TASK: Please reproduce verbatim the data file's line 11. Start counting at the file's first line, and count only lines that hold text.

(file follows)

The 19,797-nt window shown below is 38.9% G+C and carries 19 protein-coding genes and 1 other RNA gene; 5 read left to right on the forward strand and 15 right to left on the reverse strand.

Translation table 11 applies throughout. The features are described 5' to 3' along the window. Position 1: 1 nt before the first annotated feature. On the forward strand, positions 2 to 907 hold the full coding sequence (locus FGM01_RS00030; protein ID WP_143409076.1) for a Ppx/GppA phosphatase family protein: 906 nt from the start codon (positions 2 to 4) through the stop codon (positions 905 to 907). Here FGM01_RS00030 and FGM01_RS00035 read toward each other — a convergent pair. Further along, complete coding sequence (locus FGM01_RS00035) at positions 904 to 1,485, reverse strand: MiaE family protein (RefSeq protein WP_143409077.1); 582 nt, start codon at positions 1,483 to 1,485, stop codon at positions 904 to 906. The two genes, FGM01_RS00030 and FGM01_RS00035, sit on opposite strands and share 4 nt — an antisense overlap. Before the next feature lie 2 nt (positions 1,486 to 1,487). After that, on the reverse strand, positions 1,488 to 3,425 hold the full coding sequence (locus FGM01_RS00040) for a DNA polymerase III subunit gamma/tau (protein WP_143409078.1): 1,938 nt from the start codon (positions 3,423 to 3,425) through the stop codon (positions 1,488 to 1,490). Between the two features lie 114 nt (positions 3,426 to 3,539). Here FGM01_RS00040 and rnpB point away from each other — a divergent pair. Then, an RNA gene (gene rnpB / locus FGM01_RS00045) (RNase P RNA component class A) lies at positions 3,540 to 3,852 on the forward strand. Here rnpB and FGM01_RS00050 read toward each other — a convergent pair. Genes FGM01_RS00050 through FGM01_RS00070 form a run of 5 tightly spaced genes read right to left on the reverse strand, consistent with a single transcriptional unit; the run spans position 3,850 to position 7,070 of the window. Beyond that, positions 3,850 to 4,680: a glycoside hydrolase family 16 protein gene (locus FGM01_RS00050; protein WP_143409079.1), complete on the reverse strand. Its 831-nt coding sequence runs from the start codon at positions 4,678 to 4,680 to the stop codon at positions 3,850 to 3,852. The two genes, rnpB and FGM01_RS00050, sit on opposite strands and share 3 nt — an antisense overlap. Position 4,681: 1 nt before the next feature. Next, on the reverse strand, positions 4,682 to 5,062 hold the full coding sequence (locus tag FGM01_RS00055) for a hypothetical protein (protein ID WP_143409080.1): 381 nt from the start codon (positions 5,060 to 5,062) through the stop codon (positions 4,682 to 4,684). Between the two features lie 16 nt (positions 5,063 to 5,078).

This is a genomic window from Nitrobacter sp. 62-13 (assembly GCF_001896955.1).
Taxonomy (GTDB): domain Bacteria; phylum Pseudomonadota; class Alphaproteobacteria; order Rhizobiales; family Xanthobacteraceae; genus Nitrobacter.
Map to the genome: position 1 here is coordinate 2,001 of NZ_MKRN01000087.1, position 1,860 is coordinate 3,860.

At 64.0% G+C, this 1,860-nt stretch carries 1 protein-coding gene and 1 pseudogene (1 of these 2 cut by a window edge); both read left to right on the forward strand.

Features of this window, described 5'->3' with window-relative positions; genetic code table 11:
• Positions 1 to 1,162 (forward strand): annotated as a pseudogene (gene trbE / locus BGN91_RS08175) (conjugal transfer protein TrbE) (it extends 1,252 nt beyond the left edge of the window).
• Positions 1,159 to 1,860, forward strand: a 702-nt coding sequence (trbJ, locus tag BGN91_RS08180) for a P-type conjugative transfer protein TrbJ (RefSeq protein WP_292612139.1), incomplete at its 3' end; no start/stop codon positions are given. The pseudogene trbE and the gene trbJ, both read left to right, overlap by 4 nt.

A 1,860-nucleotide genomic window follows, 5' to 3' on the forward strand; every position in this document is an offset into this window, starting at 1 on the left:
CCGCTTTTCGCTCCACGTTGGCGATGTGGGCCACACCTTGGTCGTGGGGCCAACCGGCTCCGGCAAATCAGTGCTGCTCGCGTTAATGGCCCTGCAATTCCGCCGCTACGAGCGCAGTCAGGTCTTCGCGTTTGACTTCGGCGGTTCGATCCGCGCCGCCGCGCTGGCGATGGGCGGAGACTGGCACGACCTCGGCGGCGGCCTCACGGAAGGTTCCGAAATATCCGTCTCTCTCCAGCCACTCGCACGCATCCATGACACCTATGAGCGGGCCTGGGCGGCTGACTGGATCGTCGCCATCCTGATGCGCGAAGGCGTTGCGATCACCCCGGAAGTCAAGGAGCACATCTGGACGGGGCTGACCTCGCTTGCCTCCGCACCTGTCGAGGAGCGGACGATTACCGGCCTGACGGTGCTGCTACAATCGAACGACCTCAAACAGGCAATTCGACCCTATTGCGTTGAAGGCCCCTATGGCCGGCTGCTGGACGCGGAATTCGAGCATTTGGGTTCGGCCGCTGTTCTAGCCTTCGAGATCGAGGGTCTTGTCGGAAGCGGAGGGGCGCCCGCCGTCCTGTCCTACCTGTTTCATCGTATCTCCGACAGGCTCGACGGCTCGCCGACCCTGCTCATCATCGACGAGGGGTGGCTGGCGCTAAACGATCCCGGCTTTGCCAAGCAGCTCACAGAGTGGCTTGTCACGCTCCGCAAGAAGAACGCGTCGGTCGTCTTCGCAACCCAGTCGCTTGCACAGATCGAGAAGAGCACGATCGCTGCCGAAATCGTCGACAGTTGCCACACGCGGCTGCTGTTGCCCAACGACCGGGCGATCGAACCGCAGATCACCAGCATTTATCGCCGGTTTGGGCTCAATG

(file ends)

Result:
CCGCTTTTCGCTCCACGTTGGCGATGTGGGCCACACCTTGGTCGTGGGGCCAACCGGCTCCGGCAAATCAGTGCTGCTCGCGTTAATGGCCCTGCAATTCCGCCGCTACGAGCGCAGTCAGGTCTTCGCGTTTGACTTCGGCGGTTCGATCCGCGCCGCCGCGCTGGCGATGGGCGGAGACTGGCACGACCTCGGCGGCGGCCTCACGGAAGGTTCCGAAATATCCGTCTCTCTCCAGCCACTCGCACGCATCCATGACACCTATGAGCGGGCCTGGGCGGCTGACTGGATCGTCGCCATCCTGATGCGCGAAGGCGTTGCGATCACCCCGGAAGTCAAGGAGCACATCTGGACGGGGCTGACCTCGCTTGCCTCCGCACCTGTCGAGGAGCGGACGATTACCGGCCTGACGGTGCTGCTACAATCGAACGACCTCAAACAGGCAATTCGACCCTATTGCGTTGAAGGCCCCTATGGCCGGCTGCTGGACGCGGAATTCGAGCATTTGGGTTCGGCCGCTGTTCTAGCCTTCGAGATCGAGGGTCTTGTCGGAAGCGGAGGGGCGCCCGCCGTCCTGTCCTACCTGTTTCATCGTATCTCCGACAGGCTCGACGGCTCGCCGACCCTGCTCATCATCGACGAGGGGTGGCTGGCGCTAAACGATCCCGGCTTTGCCAAGCAGCTCACAGAGTGGCTTGTCACGCTCCGCAAGAAGAACGCGTCGGTCGTCTTCGCAACCCAGTCGCTTGCACAGATCGAGAAGAGCACGATCGCTGCCGAAATCGTCGACAGTTGCCACACGCGGCTGCTGTTGCCCAACGACCGGGCGATCGAACCGCAGATCACCAGCATTTATCGCCGGTTTGGGCTCAATG